and I’d start zooming toward bedtime in a maniacally unsoothing manner. The day ended definitively around dusk, and I never left the building after dark, but when your kids are little and wake up all night, you don’t ever get to clock out. I fantasized about a sexy eight-hour block of sleep. I salivated while telling Betty the part of
Sleeping Beauty
where the princess snoozes for a century.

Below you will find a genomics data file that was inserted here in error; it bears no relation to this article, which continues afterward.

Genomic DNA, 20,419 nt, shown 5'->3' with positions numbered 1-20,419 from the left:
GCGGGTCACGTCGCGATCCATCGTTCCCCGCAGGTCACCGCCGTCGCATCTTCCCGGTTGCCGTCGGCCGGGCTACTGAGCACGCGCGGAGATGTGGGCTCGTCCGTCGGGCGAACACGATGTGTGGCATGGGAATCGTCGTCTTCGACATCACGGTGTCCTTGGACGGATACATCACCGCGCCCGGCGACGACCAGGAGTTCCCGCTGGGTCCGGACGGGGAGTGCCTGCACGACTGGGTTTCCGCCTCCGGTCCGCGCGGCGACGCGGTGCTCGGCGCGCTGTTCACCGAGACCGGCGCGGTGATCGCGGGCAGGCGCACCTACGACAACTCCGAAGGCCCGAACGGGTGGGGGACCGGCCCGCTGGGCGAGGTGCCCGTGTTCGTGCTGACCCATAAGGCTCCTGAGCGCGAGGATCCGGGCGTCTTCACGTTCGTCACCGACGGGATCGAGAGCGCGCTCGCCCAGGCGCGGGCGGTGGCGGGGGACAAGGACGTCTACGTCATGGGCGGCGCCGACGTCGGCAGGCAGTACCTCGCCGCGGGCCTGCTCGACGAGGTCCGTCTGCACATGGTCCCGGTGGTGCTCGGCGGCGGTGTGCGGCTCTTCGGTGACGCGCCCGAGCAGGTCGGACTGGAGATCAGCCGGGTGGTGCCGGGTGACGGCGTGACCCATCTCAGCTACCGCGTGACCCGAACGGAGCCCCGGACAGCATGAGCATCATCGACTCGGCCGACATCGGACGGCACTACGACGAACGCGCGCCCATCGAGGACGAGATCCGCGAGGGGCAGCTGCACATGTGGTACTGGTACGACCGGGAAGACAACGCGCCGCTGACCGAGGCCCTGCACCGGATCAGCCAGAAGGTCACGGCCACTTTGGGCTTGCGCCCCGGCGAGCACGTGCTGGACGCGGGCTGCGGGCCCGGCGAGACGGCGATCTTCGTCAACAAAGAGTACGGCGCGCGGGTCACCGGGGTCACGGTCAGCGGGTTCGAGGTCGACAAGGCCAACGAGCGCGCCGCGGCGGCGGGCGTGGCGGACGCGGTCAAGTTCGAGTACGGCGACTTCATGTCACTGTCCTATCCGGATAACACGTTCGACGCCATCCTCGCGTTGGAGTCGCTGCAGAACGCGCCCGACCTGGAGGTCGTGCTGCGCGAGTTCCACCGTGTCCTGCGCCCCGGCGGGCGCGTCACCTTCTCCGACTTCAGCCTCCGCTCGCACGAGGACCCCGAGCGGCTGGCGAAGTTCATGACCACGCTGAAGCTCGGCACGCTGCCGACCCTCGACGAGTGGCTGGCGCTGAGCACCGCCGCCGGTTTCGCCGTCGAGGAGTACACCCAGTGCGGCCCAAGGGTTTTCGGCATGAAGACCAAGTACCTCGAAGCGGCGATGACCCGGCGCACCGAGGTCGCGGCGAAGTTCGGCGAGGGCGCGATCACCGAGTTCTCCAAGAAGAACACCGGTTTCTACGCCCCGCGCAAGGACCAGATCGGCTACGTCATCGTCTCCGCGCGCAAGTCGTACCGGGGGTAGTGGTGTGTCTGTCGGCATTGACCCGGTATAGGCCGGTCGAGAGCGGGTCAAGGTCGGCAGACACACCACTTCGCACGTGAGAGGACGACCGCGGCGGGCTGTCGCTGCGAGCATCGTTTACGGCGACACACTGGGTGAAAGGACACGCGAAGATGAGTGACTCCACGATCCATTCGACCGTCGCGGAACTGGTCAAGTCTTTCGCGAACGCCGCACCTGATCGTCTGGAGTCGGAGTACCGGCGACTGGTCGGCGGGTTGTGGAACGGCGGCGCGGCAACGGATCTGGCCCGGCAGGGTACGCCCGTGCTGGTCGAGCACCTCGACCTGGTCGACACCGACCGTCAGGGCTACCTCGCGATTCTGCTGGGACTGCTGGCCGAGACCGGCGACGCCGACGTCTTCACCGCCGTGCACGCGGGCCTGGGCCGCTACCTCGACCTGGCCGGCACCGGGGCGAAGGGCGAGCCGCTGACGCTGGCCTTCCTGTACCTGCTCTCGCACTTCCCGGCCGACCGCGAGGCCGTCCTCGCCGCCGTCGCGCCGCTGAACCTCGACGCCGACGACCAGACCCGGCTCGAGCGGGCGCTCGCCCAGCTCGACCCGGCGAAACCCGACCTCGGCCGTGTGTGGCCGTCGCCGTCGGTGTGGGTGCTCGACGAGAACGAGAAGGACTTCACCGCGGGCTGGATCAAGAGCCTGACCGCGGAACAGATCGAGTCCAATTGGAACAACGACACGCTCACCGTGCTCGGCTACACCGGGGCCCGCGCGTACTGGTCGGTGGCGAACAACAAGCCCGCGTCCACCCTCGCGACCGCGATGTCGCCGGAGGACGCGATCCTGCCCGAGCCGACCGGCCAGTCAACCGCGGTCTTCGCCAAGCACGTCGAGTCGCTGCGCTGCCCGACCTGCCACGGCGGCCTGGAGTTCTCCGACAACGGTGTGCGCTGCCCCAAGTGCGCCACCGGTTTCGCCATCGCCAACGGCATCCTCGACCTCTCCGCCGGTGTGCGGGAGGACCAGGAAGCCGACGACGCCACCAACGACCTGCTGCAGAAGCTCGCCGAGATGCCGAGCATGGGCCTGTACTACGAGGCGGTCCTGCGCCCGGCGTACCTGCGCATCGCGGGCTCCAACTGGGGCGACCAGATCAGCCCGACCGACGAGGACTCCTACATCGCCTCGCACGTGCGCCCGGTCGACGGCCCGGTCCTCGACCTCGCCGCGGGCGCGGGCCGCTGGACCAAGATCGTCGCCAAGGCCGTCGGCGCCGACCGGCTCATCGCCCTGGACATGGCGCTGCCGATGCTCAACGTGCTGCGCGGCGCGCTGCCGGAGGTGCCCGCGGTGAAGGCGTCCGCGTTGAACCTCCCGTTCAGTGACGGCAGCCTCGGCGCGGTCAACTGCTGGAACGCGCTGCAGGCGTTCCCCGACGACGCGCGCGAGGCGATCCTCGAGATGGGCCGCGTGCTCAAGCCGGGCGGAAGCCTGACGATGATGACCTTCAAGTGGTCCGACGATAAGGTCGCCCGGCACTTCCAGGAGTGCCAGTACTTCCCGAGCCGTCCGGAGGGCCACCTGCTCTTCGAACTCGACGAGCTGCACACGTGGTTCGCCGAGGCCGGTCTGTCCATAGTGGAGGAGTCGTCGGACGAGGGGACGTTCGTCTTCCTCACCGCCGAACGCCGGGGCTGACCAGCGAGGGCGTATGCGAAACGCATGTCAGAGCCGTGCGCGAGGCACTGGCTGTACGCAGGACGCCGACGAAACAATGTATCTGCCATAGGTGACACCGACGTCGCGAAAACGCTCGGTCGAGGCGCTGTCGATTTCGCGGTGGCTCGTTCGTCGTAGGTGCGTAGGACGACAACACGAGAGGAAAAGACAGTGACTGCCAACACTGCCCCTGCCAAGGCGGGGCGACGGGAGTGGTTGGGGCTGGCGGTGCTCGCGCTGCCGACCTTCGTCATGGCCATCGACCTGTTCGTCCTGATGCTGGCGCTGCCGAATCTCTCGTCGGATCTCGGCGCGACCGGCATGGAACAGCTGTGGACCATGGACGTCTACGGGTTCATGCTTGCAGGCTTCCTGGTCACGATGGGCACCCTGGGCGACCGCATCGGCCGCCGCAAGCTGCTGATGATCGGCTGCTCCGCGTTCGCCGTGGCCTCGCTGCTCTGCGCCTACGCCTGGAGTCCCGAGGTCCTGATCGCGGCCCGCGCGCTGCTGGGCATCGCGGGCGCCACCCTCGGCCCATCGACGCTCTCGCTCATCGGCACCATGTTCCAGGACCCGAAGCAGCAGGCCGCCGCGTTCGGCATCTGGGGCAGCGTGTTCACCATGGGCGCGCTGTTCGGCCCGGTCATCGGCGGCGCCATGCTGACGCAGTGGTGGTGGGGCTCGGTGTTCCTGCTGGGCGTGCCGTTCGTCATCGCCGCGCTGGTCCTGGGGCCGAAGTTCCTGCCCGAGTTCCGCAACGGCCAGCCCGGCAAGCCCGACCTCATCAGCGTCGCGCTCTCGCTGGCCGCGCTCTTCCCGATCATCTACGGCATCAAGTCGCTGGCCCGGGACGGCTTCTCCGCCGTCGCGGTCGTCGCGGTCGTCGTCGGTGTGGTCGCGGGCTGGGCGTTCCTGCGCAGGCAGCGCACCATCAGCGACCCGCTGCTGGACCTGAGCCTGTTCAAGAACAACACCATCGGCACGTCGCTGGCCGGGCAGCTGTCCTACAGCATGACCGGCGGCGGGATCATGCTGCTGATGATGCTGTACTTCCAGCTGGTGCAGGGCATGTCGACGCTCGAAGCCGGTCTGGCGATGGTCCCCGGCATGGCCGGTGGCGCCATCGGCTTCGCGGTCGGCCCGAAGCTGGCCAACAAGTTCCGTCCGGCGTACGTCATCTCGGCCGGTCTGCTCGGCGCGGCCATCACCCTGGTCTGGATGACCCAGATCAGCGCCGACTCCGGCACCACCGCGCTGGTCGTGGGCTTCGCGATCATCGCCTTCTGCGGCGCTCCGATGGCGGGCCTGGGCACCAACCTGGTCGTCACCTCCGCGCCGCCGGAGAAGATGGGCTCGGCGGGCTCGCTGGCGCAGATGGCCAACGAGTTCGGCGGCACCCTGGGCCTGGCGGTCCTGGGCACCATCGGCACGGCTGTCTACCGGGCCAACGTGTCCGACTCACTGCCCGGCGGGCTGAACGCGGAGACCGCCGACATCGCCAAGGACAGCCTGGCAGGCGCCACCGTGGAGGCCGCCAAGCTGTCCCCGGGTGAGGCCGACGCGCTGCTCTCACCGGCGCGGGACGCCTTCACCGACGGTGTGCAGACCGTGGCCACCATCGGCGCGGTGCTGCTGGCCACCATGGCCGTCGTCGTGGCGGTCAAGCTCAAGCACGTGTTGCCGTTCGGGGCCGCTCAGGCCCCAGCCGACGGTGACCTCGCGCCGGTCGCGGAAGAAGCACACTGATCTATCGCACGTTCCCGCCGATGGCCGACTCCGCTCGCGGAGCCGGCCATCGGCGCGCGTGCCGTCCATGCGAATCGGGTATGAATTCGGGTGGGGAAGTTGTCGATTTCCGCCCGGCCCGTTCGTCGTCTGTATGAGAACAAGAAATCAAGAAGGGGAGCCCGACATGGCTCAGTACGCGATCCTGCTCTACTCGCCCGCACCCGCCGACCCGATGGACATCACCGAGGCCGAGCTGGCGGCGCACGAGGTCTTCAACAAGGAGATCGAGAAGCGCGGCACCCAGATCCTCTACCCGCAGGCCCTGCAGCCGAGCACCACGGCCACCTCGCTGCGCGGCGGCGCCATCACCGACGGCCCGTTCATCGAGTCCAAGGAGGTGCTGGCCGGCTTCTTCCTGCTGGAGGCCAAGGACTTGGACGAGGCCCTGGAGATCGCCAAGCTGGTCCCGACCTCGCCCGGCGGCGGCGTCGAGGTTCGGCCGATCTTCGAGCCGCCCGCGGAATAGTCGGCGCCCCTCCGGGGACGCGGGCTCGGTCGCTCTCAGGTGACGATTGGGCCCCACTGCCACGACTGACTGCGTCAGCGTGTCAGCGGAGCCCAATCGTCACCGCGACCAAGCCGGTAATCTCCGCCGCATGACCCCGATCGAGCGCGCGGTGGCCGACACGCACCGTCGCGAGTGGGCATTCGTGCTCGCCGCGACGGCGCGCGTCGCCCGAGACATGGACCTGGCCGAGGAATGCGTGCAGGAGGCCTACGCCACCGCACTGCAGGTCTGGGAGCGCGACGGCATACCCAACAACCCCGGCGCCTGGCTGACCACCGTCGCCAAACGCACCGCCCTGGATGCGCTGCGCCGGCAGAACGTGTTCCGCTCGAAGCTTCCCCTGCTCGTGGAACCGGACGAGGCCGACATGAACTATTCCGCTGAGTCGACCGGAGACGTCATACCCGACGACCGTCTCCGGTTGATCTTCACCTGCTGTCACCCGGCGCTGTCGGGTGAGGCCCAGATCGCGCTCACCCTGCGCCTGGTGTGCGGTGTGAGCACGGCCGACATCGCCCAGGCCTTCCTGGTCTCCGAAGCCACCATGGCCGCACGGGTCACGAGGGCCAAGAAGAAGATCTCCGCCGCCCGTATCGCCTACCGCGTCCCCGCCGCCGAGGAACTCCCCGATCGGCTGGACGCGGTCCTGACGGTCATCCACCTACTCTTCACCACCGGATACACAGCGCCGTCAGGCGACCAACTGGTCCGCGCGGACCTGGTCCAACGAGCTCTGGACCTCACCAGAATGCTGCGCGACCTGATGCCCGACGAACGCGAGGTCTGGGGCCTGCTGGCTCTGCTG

Such luxurious lengths of sleep were not to be, not in this lifetime. I remember reading—it must have been soon after Betty’s birth, when peaceful nursing sessions mellowed into snuggling naps, when she would snooze on my chest while I browsed child development books (nowadays taking care of one baby sounded so easy, total amateur hour)—that infants need something like twenty hours of sleep a day, and that by four months old they will sleep through the night and take at least two naps a day. Which is how I knew that Rose was an exceptional human destined for great things. Think what an advantage it would be not to need sleep! This was what Harry and I had joked about before we were too tired to joke, when Rose was a squalling kitten balled up in blankets; we assumed this would all be an amusing anecdote someday. “We have here,” Harry announced into a rattle, “the parents of the youngest ever Nobel Prize winner, Rose Lipkin, who credits her extraordinary body of work to the extra hours she has to work, as she only sleeps for forty-five minutes a night. Now, tell us, Mr. and Mrs. Lipkin, did Rose ever sleep like a normal person?” And while the old me would have answered in some funny, snappy way, I’m sure, at the time I smiled wearily into Rose’s sweet-smelling scalp. Even Betty, who seemed to